Ukrainian drone attacks on Russian territory, particularly on oil infrastructure, continue. On March 16, oil refineries in Syzran and in the Samara region were attacked. On March 17, a group of drones attacked an oil refinery in Slavyansk-on-Kuban in the Krasnodar region, causing multiple explosions and a subsequent fire. One employee of the facility died from a heart attack during the incident.

According to experts, these strikes may not directly influence the course of the war since the targeted plants produce gasoline and diesel fuel in roughly equal proportions. However, diesel fuel is produced in excess, with half of it being exported, which could lead to a shortage of gasoline due to the attacks. Given that frontline equipment mainly consumes diesel fuel, authorities may opt to reduce exports. Nevertheless, the area susceptible to Ukrainian drone strikes has increased by 75,000 square kilometers [29,000 sq mi].

The Telegraph, without specifying its sources, claims that Ukraine may run out of anti-aircraft missiles for air defense systems by the end of March.

On March 17, Russia announced the downing of a Ukrainian helicopter near the village of Lukashivka in the Sumy region, close to the border with Russia. As proof, Russia provided a video of very poor quality. Initially, VGTRK correspondent Yevgeny Poddubny claimed that the helicopter was a UH-60 Black Hawk, then he said it was a Mil Mi-24 and later changed it to a Mil Mi-8.

The Ukrainian Main Directorate of Intelligence provided a video confirming that both Black Hawk helicopters that had been delivered to Ukraine are intact and operational.

On the same day, the Russian Ministry of Defense reported that a Ukrainian aircraft-type UAV was discovered and destroyed in the Kupiansk direction by a helicopter crew. However, since UAVs do not have liveries like manned aircraft, it is unclear how the crew determined it was Ukrainian. In addition, the video provided as “proof” shows the helicopter crew firing assault rifles without visibly hitting the target. Therefore, there are reasons to suspect that this video might be staged.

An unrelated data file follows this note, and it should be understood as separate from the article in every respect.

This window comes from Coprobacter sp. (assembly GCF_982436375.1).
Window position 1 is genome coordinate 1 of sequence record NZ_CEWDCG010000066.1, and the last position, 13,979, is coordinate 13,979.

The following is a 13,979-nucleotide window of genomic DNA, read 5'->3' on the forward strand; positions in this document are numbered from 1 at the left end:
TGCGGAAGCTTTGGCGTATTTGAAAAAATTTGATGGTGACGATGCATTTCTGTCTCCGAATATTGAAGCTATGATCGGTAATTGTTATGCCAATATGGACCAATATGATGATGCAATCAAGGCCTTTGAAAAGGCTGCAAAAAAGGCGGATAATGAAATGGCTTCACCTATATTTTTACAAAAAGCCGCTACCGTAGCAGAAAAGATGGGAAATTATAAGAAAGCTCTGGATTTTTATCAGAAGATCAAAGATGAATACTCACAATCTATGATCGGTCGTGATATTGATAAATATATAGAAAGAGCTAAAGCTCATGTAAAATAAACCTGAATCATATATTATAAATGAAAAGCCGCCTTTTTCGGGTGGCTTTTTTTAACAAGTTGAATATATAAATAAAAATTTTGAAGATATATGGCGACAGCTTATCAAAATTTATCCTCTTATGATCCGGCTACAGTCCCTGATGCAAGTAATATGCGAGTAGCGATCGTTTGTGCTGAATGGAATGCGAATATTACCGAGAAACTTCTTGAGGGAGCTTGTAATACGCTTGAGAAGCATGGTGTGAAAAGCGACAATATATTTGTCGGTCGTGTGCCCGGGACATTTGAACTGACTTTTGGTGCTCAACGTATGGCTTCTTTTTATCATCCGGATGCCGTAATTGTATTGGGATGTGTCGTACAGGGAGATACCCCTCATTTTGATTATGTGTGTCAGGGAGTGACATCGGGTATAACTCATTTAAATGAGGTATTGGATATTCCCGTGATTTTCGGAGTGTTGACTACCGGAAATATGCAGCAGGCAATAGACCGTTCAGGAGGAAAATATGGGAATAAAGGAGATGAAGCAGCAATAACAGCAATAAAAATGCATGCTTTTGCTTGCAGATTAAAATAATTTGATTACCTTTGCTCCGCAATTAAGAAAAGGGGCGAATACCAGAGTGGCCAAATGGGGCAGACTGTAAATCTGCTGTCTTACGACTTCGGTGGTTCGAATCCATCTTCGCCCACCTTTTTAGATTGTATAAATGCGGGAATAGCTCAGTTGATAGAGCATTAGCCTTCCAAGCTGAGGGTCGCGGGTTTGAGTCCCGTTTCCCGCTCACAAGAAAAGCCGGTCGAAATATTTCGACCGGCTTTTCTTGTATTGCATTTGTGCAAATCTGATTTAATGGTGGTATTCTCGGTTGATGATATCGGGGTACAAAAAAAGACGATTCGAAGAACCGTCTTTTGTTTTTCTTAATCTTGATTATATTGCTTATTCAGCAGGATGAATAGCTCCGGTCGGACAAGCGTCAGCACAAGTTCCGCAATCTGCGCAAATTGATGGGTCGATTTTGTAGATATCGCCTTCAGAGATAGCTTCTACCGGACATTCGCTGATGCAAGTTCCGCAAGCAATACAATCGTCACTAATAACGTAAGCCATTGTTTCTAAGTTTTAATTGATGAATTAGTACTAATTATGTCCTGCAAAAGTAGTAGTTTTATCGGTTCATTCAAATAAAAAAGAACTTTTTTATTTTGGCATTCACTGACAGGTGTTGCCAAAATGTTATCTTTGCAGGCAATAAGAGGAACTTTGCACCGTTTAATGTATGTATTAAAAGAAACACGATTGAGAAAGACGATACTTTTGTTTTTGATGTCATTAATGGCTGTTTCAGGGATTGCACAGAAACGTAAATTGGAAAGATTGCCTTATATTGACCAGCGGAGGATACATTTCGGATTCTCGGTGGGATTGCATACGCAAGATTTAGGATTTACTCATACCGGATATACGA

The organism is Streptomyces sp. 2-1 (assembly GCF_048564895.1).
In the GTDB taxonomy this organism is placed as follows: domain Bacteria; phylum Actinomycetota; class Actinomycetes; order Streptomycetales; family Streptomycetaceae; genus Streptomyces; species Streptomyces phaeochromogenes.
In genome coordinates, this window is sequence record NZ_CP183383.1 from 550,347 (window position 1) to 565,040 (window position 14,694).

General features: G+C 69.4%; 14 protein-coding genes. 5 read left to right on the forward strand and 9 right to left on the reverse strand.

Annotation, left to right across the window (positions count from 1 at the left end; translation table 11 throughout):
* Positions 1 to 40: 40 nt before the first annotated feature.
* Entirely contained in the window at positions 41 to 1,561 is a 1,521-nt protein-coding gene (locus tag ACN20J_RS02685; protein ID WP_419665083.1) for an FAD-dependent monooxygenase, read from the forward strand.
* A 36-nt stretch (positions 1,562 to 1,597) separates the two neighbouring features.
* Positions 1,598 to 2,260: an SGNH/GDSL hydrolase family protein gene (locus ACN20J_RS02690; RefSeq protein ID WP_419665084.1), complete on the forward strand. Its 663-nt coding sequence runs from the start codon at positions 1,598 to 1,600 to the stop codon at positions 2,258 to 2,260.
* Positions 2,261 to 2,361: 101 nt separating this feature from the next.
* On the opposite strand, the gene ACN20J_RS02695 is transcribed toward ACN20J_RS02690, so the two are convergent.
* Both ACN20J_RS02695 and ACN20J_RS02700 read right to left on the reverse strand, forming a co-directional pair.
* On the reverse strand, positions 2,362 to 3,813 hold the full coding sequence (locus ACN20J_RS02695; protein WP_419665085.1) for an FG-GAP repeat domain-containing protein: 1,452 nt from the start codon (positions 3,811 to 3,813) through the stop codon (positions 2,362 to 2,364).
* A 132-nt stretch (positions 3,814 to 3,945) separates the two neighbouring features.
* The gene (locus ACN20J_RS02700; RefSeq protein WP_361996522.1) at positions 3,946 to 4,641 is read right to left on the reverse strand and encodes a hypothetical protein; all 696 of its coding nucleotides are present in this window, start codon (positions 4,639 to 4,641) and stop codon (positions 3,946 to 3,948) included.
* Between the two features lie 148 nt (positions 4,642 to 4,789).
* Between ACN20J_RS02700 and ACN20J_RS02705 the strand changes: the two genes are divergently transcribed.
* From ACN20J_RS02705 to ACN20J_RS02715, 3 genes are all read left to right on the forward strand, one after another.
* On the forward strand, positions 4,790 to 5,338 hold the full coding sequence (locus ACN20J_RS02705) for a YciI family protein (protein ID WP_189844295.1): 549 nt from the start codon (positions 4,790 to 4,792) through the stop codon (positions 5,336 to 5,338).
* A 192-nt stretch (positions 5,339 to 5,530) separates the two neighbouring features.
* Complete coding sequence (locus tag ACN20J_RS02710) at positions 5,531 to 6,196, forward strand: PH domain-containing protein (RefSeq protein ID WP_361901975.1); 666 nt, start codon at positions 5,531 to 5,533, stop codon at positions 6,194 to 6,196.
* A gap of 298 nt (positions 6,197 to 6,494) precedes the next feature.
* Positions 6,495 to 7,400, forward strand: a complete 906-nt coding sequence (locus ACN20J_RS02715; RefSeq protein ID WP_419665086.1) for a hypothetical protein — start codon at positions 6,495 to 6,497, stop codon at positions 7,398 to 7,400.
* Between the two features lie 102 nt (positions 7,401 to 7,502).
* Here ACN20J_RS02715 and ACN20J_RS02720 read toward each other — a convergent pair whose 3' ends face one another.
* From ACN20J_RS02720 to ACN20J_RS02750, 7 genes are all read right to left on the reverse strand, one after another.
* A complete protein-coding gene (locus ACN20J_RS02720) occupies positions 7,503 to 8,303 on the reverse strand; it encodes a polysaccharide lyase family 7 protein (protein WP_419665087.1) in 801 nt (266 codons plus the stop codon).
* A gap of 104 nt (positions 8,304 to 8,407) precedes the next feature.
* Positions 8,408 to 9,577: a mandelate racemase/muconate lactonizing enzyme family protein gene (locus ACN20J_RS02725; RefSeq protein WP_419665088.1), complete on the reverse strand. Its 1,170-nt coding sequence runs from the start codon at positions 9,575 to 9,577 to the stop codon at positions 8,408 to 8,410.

In recent months, we have repeatedly reported on the production and use of modified FAB-1500 air-dropped bombs equipped with Universal Gliding and Correction Modules (UMPKs). On March 16, an unexploded bomb of this type was discovered near the town of Selydove in the Donetsk region.

In the fall of 2023, an attempt was made to divide the remnants of the Wagner Group into two units, with one subordinated to the Russian MoD and the other to Rosgvardia [the Russian National Guard]. The VChK-OGPU Telegram channel, citing sources, reported that the commander of the second group, Anton Elizarov with the call sign "Lotus," was only able to recruit about 200 people before the project was closed by order of the Head of Rosgvardia Viktor Zolotov.

Researchers Ilya Barabanov and Denis Korotkov are releasing a book called "Our Business is Death," which tells the full story of the Wagner Group.

Another OSINT project is shutting down. Rochan Consulting analyst Konrad Muzyka has announced the closure of the Ukraine Conflict Monitor. The reason is understandable: waning public interest in the ongoing war, resulting in a decline in subscribers. According to Muzyka, the outcome of the war in Ukraine will be decided this year.